Family records are especially subject to omission of information. If vital information was added to the family bible as it occurred then the family bible is a fantastic source of information. For many of our ancestral problems, it is the only source of information.

Insurance policies are also a good source of family vital data. School records are not just fun to read but provide location, parent, and age data. These documents are subject to omissions and even outright lies in some cases though. Especially when there is some financial benefit in applying a little creative record keeping. When reviewing such information -- if all of the writing appears to have been done by the same person at the same time -- it was probably created "after the fact" and then is subject to errors of memory and omission of embarrassing detail. Such a document prepared "after the fact" becomes a source between a personal interview and family tradition.

Family traditions are important! Far too many genealogists are quick to dismiss them because they don't fit nicely into the facts. Consider each such family tradition outside of the facts though and as if it were based at least in part on fact or need. Consider that it is a fact that I lived in Spain for three years and attended high school there. If an descendant a couple generations from now were to consider that he might have a really hard time verifying that as a fact since my birth certificate says I was born in Maryland and my high school diploma is from Mount Pleasant North Carolina. I lived in Maryland until I was three and I attended Mount Pleasant HS less than a year. Remember that the facts don't always negate the tradition. Consider too the common family traditions of Dutch, Black Dutch, Black Irish, German, Irish, French, Polish, etc.. descent -- these are rarely if ever recorded in vital records -- there is just no specificity there. The only way to prove them is to find the immigration record, and then that is still questionable without the original birth record. It doesn't make them false any more than my having lived in Spain for three years and attending high school there makes me Spanish; Even if there is a proved record that shows that I came to Virginia from Spain in 1978... ;-)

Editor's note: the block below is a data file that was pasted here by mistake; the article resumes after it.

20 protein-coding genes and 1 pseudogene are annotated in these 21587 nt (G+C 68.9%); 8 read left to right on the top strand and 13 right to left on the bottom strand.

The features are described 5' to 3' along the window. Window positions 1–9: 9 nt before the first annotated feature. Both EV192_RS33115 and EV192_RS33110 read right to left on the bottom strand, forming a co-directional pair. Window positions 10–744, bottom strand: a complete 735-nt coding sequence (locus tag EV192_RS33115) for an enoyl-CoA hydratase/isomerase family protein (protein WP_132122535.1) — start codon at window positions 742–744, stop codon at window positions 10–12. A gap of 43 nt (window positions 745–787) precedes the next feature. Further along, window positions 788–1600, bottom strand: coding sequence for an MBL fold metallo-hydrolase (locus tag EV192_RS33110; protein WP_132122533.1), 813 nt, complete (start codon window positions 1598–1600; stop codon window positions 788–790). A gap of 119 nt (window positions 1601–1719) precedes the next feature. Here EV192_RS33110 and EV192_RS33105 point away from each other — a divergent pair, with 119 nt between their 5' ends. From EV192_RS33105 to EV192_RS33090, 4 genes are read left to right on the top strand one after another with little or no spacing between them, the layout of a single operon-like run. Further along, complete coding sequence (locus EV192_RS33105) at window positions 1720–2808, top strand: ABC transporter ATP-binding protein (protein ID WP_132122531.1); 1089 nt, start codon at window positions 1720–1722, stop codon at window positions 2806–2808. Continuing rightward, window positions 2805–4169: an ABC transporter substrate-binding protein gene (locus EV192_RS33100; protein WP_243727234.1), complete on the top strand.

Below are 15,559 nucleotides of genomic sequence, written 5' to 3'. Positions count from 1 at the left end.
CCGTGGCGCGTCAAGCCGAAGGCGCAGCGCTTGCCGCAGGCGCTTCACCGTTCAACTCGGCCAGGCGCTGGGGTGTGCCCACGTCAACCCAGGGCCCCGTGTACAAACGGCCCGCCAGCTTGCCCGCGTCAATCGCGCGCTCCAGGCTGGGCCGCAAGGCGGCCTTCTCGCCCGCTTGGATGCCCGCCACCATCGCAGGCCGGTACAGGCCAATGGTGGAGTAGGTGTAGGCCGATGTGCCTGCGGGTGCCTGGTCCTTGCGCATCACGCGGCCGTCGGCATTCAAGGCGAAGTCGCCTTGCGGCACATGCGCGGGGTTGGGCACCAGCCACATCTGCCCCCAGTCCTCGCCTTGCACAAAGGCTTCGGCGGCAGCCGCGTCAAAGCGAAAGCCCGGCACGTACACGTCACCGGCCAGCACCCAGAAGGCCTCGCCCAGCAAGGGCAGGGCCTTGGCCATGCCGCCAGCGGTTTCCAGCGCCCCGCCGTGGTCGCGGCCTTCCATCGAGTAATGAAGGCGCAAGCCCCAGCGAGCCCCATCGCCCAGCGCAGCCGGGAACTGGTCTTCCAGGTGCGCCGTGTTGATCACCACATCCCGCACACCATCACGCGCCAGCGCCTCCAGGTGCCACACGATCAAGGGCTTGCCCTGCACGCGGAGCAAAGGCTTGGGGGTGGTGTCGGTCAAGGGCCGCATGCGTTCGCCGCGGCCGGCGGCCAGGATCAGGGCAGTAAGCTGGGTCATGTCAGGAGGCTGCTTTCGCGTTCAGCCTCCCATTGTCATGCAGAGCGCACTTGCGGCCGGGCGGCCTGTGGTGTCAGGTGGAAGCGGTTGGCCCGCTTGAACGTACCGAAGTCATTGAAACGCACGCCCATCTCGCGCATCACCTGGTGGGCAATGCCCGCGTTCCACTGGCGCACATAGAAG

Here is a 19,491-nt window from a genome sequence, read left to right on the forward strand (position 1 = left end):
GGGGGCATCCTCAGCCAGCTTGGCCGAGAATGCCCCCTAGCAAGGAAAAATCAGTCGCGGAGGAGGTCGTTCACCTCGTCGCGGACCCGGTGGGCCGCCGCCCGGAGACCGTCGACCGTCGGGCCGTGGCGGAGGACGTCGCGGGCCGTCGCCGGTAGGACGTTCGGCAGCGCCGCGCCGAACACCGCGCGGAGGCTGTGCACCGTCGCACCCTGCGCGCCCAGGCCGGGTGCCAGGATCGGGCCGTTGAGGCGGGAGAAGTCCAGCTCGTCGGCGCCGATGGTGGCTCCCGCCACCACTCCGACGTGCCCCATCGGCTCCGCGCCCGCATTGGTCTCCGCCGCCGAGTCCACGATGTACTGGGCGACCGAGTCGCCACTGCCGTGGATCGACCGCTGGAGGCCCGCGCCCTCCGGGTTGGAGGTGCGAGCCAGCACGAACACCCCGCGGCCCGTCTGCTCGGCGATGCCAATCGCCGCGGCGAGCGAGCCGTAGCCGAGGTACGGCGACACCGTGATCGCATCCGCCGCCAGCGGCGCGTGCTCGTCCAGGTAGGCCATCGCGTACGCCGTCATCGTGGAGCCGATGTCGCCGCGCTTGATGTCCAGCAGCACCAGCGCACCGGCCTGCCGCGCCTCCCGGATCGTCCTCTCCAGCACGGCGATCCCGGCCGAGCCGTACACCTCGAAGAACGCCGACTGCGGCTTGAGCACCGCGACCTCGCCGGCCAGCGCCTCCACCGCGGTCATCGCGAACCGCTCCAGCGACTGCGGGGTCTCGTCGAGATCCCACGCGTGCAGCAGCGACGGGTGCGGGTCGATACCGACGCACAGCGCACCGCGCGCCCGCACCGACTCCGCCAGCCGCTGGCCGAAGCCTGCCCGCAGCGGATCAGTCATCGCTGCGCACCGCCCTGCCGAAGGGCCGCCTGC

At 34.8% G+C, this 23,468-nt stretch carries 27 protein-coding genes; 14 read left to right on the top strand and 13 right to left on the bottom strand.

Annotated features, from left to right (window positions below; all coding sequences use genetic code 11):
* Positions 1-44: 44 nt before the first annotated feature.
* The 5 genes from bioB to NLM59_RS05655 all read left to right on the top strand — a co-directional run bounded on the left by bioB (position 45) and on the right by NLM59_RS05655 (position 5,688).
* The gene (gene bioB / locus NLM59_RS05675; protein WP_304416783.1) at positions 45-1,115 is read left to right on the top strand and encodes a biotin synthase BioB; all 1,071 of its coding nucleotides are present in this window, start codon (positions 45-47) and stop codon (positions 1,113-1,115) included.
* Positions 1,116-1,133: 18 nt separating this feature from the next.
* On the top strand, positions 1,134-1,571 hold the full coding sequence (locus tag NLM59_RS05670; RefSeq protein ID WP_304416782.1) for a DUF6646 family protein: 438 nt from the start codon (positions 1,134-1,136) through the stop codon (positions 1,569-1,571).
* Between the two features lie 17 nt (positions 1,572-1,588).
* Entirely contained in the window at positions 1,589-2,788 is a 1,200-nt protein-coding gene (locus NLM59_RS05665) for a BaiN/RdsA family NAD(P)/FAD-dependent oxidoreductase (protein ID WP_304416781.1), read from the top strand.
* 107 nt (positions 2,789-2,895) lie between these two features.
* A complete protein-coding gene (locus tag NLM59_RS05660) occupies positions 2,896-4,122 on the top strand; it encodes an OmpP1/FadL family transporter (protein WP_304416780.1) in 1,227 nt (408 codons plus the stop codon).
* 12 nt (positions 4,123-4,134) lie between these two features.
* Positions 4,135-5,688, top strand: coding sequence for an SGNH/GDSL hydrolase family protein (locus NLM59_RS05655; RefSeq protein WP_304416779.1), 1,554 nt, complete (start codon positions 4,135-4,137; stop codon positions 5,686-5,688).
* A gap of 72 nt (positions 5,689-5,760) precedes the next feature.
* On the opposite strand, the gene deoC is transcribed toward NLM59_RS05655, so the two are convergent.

Always remember that your source citation should be what you actually heard or saw. If Cousin Susan says that Grandpa Jones had a brother named Frank and she knows this because she has Uncle Frank's obituary; your source is "Cousin Susan who states that Uncle Frank's obituary says..." and not the obituary itself unless you too get a copy of that obituary. Remember that a transcription or extract of the will of Uncle Frank is NOT the same as seeing the original will or a photocopy. Your source with a transcription is the transcriber and the transcribed document -- it is only probably certain or possibly certain because the transcriber could have made a mistake or a misinterpretation.

Any fact that is not absolutely certain is subject to redefinition when another fact of greater certainty is presented. And, it is possible for two contrasting facts to both be absolute. A document might reference great grand mother as Margaret while another references her as Peggy -- If she was known by both names then they are both her name...